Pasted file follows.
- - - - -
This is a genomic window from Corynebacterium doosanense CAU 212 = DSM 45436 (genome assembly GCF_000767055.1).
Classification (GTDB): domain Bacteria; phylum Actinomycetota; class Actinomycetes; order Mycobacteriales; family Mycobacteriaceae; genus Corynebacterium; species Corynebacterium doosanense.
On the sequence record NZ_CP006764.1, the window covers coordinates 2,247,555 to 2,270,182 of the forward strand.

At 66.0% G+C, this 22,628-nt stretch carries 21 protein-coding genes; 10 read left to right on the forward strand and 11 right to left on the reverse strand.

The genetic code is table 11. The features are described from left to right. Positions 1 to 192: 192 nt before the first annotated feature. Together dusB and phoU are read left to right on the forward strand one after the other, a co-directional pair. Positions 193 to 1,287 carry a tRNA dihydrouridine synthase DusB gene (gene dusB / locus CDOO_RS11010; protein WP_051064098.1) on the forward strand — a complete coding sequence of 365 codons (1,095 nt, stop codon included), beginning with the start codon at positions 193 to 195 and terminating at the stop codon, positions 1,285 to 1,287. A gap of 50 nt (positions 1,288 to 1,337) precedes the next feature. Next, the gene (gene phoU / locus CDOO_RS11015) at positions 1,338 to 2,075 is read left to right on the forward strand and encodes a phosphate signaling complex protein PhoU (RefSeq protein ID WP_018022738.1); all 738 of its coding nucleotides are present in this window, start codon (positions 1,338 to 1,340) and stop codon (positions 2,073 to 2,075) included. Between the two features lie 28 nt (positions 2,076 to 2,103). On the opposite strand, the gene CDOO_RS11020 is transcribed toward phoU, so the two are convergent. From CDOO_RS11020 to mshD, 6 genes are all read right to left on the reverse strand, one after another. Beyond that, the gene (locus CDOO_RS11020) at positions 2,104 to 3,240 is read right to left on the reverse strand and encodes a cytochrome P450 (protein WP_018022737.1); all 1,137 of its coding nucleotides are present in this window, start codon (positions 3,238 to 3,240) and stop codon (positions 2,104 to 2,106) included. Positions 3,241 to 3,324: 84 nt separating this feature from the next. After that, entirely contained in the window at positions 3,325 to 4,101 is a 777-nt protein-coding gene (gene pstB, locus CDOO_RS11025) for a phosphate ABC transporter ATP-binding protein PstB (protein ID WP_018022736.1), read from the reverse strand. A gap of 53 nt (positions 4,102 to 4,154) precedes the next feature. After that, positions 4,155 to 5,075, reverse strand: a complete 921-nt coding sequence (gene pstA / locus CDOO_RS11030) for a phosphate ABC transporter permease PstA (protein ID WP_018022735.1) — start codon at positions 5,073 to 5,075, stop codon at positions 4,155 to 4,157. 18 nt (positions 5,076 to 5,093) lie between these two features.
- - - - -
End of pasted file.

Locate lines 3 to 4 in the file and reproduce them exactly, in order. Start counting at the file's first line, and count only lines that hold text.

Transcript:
On the sequence record NZ_CP006764.1, the window covers coordinates 2,247,555 to 2,270,182 of the forward strand.

At 66.0% G+C, this 22,628-nt stretch carries 21 protein-coding genes; 10 read left to right on the forward strand and 11 right to left on the reverse strand.